Michelle writes a great blog called "The Underwear Drawer" although my writing this is probably complete overkill because if you are reading this blog, then you are probably far more familiar with hers. If you aren't familiar, then you should be.
I have been reading her blog for years, and her post "It gets better" struck a very loud chord with me. Internship can be awful. It really can. It has it's moments, but on the whole it is just one of those things that you do because you have to. Nobody becomes a doctor because they want to be a resident.
I get through the day thanks to the patients I interact with, their families, and the staff I meet. Also. the promise of the job I will get to do in the future is just hanging there in front of me, so close and yet so far.
Not many people talk about it publicly, possibly because within the medical fraternity you are supposed to be tough and stick it out, and when you are talking to people outside of the profession, very few of them actually get it and if you complain they may look at you as if you are mad.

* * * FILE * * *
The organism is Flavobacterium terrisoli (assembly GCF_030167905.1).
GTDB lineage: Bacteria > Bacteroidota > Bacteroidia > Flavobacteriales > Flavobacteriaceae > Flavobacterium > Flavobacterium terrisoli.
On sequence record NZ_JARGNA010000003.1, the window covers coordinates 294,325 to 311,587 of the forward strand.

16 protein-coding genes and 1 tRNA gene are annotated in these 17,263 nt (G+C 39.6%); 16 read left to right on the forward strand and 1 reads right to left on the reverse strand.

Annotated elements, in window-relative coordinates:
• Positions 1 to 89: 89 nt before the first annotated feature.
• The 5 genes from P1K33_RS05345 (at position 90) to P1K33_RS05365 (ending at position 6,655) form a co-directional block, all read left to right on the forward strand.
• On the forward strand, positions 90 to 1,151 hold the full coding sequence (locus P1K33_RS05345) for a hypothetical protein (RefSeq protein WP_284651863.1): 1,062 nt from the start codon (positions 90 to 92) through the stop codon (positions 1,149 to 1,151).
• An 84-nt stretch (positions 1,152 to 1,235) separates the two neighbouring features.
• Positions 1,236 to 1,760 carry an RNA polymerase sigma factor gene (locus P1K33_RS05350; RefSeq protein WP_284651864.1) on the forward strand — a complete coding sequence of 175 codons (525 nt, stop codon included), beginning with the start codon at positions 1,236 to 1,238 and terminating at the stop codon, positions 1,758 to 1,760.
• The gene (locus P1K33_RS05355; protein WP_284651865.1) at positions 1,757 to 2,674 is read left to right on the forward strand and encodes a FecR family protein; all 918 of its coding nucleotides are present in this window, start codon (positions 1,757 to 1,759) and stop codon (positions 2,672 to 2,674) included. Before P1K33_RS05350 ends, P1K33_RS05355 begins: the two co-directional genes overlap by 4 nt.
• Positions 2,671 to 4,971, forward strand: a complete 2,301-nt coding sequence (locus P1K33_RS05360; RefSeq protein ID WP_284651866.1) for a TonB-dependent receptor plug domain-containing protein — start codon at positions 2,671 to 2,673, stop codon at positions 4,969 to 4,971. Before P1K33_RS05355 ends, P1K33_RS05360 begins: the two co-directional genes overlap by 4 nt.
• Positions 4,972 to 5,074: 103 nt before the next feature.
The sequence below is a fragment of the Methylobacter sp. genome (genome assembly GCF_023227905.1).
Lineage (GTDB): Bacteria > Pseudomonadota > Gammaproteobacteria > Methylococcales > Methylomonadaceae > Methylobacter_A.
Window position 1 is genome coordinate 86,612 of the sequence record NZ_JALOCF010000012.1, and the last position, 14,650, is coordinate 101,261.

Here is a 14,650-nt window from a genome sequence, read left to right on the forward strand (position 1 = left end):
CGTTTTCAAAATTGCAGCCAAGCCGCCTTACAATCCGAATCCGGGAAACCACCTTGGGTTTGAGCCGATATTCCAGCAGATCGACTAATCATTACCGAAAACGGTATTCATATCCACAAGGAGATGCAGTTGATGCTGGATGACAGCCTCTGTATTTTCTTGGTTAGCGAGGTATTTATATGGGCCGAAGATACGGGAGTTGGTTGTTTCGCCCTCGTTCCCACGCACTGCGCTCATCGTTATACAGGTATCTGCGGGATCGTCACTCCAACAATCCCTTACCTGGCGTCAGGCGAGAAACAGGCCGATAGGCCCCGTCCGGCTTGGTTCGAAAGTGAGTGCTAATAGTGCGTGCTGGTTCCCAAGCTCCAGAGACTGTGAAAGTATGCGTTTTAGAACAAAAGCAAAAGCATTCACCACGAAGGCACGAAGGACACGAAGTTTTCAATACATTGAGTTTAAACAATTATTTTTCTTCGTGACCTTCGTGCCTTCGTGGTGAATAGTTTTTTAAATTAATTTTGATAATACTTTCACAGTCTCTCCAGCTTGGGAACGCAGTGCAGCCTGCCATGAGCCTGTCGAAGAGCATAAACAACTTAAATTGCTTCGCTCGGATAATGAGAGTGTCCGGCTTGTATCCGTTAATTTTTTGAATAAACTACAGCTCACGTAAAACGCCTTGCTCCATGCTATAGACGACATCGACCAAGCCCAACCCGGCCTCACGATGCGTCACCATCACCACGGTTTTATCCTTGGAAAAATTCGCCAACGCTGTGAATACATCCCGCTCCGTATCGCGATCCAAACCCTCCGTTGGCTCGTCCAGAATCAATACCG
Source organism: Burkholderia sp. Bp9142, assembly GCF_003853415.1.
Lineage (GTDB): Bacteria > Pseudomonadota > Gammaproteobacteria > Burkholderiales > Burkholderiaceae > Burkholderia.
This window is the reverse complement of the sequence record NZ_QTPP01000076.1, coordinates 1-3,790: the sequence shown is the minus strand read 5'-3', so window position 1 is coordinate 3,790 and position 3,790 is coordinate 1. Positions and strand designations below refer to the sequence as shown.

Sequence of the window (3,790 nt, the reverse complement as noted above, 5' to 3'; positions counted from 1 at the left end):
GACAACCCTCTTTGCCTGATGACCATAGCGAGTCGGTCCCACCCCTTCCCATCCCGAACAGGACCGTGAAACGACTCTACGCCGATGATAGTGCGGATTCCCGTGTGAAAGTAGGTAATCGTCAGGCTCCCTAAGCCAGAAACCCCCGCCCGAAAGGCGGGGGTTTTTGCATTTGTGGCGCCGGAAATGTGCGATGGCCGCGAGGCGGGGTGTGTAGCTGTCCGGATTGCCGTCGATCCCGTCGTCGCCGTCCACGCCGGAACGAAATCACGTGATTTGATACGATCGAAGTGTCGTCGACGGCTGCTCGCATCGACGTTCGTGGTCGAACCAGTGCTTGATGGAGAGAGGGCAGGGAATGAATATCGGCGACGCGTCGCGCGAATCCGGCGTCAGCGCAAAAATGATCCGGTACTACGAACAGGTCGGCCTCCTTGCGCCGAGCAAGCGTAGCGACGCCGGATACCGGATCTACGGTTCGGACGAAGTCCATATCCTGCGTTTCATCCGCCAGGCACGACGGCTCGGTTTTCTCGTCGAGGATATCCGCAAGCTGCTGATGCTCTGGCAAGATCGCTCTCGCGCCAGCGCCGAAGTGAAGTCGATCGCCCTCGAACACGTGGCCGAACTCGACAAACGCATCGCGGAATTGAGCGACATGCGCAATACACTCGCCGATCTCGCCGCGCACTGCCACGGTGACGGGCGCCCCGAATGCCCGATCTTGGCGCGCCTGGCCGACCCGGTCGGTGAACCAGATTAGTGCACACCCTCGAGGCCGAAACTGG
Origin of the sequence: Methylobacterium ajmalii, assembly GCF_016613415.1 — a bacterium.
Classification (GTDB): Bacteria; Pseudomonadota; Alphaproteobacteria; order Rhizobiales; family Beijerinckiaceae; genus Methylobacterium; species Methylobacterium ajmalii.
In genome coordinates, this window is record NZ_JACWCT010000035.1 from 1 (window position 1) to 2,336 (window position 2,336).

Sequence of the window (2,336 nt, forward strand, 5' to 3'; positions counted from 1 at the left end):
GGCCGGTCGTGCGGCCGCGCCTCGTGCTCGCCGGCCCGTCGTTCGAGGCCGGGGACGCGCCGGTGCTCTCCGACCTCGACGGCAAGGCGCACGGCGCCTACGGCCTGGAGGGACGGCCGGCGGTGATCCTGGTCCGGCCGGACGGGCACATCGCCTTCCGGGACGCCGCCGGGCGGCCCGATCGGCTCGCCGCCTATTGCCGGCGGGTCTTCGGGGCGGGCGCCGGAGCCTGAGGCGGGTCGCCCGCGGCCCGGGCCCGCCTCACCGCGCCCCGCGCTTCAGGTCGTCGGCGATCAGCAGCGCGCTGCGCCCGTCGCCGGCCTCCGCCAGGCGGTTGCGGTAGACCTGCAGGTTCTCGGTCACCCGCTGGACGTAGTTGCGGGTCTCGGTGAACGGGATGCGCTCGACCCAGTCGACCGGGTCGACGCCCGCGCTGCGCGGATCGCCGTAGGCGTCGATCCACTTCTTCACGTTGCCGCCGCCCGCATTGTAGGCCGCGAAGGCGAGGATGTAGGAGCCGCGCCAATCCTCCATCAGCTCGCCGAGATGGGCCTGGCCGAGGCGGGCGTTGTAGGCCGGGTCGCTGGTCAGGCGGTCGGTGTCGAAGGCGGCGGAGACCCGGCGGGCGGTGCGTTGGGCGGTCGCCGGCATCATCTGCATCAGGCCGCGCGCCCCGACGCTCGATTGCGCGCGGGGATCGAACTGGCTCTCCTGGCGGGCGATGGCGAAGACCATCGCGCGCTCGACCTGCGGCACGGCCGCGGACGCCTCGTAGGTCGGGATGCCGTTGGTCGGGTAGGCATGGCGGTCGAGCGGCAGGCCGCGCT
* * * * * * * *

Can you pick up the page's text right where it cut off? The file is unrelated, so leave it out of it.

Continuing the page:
After all, don't people spend years, countless dollars and sometimes concoct truly bizarre schemes in the hope of being in your shoes? They look at you, standing where they would almost kill to stand, and you have the temerity to whine about how little sleep you get, how awful things can be and how you have forgotten what your house looks like in the daylight hours, and they just don't get it.
You also lose your ability to write with any kind of finesse, so please excuse this post. Or maybe that is just me.
It was such a relief to read this book, and I think I may just read it again almost immediately. It gave me hope that not only could a reasonable, professional doctor feel the same way that I have at times, but she has continued on with her career and managed to do things that I am yet to do.
I laughed, I cried, and completely identified with her experiences. It was a good read, and cathartic to boot, yet was never overly sentimental or cloying.
If you want to see what it is like to actually be a junior doctor or a medical student, this is the book that you MUST read. Don't forget the blog, either.